How can we have joy in suffering? The first way that I want to point out is to, ...

1. Focus on others.

Look once again at what Paul wrote. "Now I rejoice in my sufferings for your sake." Now, think about this for a moment: Paul saw his sufferings in prison for the sake of those in Colossae, whom he had never met! How can that be? How can Paul’s suffering be beneficial for those whom he had never met, nor perhaps, would ever meet? This isn’t the only time Paul ever said anything like this. Writing to those in Corinth, Paul said, (2 Cor. 1:6) "If we are afflicted, it is for your comfort and salvation." What an amazing thing. Paul saw his sufferings as it relates to the comfort of others. Paul saw his sufferings as it relates to the salvation of others. Paul saw the eternal salvation of the souls of others were connected to how he handled the suffering that came his way. How can this be? How can the suffering of one be connected with the salvation of another? The greater context of this verse helps to explain it. Paul wrote, ...

2 Corinthians 1:5-6
Just as the sufferings of Christ are ours in abundance, so also our comfort is abundant through Christ. If we are afflicted, it is for your comfort and salvation; or, if we are comforted, it is for your comfort, which is effective in the patient enduring of the same sufferings which we also suffer.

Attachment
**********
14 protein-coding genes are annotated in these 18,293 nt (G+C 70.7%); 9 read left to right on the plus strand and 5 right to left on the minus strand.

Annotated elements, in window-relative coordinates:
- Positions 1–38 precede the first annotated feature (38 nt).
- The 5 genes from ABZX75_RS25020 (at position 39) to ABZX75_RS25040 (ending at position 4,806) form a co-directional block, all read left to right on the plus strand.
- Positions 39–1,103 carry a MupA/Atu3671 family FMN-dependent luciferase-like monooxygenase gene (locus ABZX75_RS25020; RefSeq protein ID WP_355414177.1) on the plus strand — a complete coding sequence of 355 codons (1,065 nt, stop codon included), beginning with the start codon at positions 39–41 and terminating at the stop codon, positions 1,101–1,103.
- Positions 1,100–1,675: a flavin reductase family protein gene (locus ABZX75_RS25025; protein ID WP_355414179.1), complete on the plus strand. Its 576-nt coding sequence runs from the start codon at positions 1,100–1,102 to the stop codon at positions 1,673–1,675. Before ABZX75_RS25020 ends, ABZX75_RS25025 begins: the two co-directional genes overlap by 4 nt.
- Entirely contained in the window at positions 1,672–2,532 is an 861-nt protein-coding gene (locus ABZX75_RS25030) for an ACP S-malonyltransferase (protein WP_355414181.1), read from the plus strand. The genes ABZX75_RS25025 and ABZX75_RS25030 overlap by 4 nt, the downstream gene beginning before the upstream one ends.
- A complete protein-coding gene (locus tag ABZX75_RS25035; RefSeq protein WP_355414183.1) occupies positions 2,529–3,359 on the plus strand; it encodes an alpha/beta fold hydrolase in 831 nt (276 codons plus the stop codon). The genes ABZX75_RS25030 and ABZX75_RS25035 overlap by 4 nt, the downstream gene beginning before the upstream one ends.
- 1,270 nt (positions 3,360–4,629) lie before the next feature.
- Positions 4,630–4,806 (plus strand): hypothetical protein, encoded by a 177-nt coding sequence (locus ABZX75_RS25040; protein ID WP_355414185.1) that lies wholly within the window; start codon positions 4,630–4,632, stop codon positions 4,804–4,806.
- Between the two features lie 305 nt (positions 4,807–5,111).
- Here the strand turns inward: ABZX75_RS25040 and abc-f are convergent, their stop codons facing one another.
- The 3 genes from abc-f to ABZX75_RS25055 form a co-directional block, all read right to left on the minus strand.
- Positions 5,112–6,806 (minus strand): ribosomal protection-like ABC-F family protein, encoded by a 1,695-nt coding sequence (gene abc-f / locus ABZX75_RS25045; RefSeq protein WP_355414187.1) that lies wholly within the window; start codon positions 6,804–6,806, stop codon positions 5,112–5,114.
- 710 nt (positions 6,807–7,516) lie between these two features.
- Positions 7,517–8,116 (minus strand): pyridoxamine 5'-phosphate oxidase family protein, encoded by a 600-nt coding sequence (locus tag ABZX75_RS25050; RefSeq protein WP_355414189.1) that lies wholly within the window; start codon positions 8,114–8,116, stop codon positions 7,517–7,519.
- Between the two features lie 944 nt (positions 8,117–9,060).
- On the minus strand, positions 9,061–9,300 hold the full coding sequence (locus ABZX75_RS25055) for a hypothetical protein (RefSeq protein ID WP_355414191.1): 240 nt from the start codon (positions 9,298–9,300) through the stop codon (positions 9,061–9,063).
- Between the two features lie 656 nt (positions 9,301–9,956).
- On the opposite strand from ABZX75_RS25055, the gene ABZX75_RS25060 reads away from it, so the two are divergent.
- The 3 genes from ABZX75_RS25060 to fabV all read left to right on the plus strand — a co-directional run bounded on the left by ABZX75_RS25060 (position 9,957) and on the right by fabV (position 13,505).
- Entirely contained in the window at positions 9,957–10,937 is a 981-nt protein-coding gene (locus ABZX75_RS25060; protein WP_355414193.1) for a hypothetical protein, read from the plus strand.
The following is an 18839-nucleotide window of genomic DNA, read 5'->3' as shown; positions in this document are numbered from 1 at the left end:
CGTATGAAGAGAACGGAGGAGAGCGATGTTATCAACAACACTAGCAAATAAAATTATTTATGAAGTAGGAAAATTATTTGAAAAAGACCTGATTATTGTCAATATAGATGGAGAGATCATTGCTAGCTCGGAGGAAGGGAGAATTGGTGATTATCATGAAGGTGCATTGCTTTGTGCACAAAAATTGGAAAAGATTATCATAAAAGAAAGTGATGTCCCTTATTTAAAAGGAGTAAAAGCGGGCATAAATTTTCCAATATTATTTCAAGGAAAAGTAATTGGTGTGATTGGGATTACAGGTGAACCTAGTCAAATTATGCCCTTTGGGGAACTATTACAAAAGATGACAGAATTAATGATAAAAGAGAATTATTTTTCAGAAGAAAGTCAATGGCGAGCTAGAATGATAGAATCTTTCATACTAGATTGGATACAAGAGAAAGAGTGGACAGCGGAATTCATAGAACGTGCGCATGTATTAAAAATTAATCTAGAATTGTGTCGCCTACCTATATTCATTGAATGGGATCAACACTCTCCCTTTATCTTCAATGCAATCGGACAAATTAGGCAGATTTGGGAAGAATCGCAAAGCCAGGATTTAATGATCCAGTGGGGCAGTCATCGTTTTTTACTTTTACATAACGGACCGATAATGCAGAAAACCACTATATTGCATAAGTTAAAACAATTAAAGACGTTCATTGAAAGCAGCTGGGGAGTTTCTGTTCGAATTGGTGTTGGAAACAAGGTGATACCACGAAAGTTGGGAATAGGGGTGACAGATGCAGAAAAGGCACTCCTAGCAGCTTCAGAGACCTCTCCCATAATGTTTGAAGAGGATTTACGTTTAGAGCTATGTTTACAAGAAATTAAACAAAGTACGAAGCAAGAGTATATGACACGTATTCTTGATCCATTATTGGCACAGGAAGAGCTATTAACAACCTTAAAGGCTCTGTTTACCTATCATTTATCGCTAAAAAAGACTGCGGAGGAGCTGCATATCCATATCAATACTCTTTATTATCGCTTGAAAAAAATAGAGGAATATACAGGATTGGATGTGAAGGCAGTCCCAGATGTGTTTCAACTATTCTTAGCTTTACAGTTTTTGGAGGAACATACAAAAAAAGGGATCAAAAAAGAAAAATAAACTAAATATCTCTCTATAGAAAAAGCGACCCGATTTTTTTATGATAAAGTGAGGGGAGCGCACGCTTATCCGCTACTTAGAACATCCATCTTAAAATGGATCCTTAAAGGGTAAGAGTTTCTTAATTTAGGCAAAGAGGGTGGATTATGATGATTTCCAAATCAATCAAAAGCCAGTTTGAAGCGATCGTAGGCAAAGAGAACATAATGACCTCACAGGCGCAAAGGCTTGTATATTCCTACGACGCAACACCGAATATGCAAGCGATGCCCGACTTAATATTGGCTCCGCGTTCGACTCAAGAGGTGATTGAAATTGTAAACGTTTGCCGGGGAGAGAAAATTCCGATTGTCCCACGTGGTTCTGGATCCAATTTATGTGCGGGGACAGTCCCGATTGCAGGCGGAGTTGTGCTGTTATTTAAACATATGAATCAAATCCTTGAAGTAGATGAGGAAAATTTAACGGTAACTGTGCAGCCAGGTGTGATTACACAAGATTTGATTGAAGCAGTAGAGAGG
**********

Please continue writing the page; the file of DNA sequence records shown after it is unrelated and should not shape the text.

Let me try to summarize these things. Paul says that sufferings of Christ were abundant in his life. If you know the life of Paul, you know this to be true. He was imprisoned numerous times (2 Cor. 11:23). He was "beaten times without number" (2 Cor. 11:23). He was stoned by the Jews and left for dead (Acts 14:19). He brushed with death on many occasions (2 Cor. 11:23-27). But, just as his sufferings were in abundance, so also were the comforts of Christ in abundance as well. When God’s people suffer, He gives them the strength to endure the sufferings. Again, this was true in the life of Paul. He was suffering greatly with what he called "a thorn in the flesh" (2 Cor. 12:7). Whether it was a sickness or a person, we don’t know. But, we do know that it was bad enough to beg the Lord three times to remove it. But, God refused to do so saying, "My grace is sufficient for you, for power is perfected in weakness" (2 Cor. 12:9). In other words, when God’s people suffer, He gives them the strength to endure the sufferings. And when being strengthened to endure the sufferings, others see it and are encouraged also to endure other sufferings.